One of the main benefits of stainless steel is that, unlike plastic, it doesn’t absorb flavors, odors, or colors, so it’s ideal for anyone who often packs strong-smelling or well-spiced dishes. However, stainless steel bento boxes usually aren’t leakproof.
Although uncommon in today’s market, you can still find traditional wood bento boxes for sale. These look great, but they’re not the most practical option as they leak and can be hard to clean.
One of the main considerations for choosing the right bento box is making sure it’s the correct size to fit your needs. Some bento boxes are so compact that each compartment will only fit about a quarter of a sandwich, a couple of apple slices, or three or four grapes. This might be fine for a preschooler but isn’t going to cut it for an adult.
Look at the total dimensions of the bento box, and try to find out the size of each compartment, too. If you generally pack salads or fruit- and vegetable-heavy lunches, you’ll probably need a larger bento box than if you usually eat smaller amounts of more calorie-dense foods.
Bento boxes range from strictly utilitarian to highly decorative. You can find many bento boxes featuring kawaii designs, including popular Japanese anime or cartoon characters, such as Hello Kitty or Totoro. These fun bento boxes are ideal for kids’ lunches.
You can also buy a wide range of basic or minimalist bento boxes that are better suited for adults. Many bento boxes come in a range of colors, so you’re sure to find one that appeals to you.
How much should you spend to get the perfect bento box? You can find bento boxes in a range of prices, so you should be able to find one that fits your budget.
Basic plastic bento boxes start at around $5 for very small models, though these usually aren’t the best quality. For $10 to $15, you will get a basic but functional bento box.
Mid-range bento boxes cost around $15 to $30. At this price point, you can find some excellent, completely leakproof models and plenty of generously sized options.
Consider whether you need a leakproof bento box. If you’ll be packing dry items, such as sandwiches, fruit, and baked goods, you don’t need a completely leakproof bento box. But you will need a leakproof option for wet foods, such as salads with dressing, noodles with sauce, stews, and soup.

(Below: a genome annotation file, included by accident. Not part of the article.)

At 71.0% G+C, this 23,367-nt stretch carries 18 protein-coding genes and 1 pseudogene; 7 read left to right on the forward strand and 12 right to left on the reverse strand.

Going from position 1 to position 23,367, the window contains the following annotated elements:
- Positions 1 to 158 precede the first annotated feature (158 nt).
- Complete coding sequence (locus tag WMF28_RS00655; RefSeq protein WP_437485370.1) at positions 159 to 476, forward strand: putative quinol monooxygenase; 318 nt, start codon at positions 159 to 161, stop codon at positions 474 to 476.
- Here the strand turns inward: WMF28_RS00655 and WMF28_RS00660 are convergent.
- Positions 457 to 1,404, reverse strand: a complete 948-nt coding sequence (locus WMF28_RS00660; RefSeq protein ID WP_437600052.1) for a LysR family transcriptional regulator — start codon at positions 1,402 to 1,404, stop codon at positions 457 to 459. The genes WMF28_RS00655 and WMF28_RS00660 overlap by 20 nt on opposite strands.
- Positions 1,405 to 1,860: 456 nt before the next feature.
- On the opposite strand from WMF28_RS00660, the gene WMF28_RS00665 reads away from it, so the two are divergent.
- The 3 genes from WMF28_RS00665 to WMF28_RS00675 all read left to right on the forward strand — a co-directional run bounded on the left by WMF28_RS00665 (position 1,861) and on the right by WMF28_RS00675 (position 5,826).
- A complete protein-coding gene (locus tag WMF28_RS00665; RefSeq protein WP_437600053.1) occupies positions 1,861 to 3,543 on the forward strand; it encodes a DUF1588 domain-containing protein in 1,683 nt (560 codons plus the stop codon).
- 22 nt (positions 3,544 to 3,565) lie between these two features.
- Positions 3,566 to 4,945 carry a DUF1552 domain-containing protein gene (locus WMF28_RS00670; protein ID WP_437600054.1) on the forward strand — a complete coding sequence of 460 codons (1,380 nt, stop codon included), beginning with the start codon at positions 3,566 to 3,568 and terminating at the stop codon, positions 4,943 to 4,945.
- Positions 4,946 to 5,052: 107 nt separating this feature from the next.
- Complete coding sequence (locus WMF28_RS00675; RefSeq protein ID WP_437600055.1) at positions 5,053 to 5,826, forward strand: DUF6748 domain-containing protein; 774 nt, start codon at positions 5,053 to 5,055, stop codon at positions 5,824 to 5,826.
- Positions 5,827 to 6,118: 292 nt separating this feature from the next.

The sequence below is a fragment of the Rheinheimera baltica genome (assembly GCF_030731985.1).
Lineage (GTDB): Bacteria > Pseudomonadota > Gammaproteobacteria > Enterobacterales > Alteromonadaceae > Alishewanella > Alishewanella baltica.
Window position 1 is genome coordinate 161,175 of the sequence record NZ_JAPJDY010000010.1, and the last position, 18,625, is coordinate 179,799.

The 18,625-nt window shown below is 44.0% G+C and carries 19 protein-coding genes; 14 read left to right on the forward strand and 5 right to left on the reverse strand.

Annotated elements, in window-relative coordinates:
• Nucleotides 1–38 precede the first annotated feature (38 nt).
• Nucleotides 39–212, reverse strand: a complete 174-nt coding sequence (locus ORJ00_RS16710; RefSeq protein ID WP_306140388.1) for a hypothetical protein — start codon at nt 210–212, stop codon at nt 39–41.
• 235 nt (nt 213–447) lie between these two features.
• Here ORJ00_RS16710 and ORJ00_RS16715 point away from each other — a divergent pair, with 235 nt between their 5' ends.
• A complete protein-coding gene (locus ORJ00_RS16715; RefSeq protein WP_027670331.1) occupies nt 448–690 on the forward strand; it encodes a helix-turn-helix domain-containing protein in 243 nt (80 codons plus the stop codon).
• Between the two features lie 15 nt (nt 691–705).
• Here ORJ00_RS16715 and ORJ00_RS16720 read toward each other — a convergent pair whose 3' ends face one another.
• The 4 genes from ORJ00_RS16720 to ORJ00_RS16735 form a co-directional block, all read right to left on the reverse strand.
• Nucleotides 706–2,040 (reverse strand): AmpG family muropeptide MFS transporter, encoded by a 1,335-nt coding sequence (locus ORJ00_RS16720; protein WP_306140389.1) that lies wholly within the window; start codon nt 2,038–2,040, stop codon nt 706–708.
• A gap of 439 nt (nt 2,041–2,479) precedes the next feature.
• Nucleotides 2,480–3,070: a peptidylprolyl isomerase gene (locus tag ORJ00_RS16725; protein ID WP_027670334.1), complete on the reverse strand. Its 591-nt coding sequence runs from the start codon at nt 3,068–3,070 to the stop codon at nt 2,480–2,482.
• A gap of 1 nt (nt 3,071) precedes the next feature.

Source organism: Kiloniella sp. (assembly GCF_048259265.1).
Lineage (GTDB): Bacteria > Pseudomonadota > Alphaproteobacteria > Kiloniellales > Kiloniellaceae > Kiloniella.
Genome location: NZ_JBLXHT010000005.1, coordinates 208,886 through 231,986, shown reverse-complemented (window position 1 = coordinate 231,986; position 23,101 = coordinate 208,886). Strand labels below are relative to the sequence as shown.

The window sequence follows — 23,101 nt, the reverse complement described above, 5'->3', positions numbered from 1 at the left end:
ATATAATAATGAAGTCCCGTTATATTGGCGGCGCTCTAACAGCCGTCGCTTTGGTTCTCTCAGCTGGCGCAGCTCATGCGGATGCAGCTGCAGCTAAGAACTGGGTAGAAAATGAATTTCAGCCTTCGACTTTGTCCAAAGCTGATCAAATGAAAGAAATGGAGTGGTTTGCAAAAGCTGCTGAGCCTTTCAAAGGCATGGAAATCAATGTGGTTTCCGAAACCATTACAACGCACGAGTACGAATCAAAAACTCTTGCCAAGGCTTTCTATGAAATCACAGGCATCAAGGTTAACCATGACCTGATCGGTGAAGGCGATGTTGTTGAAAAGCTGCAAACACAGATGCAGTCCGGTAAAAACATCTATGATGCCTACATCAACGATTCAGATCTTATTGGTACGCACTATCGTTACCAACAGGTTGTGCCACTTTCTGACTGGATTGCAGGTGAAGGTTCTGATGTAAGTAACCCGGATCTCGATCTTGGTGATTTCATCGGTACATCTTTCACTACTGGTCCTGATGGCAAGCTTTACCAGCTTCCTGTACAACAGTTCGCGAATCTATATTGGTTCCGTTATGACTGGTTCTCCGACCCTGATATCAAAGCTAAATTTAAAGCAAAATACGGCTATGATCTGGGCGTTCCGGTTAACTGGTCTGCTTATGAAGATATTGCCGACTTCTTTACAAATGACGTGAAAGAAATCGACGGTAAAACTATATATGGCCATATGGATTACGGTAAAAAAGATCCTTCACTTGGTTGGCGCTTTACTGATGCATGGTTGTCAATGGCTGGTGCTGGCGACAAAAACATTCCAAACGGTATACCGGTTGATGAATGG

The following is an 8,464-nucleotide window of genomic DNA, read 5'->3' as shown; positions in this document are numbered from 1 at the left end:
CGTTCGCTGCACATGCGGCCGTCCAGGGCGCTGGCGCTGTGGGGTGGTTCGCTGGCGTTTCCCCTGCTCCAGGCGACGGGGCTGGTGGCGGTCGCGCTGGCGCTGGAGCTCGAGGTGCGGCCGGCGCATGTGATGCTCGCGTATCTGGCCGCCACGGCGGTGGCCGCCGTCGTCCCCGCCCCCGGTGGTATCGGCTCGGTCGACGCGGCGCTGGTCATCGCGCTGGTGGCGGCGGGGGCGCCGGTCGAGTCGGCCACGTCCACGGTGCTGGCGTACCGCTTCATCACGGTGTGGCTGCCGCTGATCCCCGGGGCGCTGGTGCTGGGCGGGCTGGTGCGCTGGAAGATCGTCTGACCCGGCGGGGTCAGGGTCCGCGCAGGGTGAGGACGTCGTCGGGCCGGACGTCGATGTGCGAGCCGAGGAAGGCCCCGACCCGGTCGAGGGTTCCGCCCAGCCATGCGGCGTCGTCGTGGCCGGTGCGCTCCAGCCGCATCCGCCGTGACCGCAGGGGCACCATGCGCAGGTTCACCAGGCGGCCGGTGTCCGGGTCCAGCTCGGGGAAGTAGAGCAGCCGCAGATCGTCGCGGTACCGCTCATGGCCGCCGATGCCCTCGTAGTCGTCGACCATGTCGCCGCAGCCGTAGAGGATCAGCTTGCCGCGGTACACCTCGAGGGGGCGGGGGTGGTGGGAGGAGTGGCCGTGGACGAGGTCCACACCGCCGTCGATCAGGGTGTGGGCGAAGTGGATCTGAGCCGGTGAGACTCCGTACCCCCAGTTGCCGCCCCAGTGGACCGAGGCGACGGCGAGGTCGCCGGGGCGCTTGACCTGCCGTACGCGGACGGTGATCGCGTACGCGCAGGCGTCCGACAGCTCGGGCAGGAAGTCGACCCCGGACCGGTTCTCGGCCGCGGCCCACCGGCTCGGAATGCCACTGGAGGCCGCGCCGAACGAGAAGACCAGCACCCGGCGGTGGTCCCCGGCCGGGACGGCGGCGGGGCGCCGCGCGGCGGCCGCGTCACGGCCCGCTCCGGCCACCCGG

Decide if you want a traditional bento box. Some modern bento boxes have interesting features, such as interchangeable food containers or gasket-style lids to avoid leaks. But traditionalists might prefer to do without these kinds of modern features in favor of a more authentic bento box.
Choose a bento box that’s resistant to staining. If you don’t choose a stain-resistant option, you’ll waste time scrubbing your bento box. This is especially important if you plan to pack curries, tomato sauces, sweet and sour dishes, or other foods that are prone to staining plastic.
A. Bento boxes are not only suitable for packing kids’ lunches, they are ideal. The divided design gives you plenty of slots to pack sandwiches, crackers, fruits, veggies, and other favorites. Many children enjoy having their lunches packed into separate compartments, and the fun layout can encourage them to enjoy healthy, balanced meals. What’s more, you can find a number of kid-friendly designs, such as panda-shaped bento boxes or bento boxes featuring familiar cartoon characters.
A. Most plastic bento boxes are microwave-safe, though always double-check first. Never attempt to microwave metal or wood bento boxes.
A. You’ll need to clean your bento box after each use, but the good news is, it’s not hard. Unless you go for an uncoated wood model, bento boxes tend to be made from materials that are easy to wash and wipe down. Many bento boxes are even dishwasher-safe. Just check the manufacturer’s specifications to confirm. If your bento box can’t go in the dishwasher, you can wash it by hand in hot, soapy water.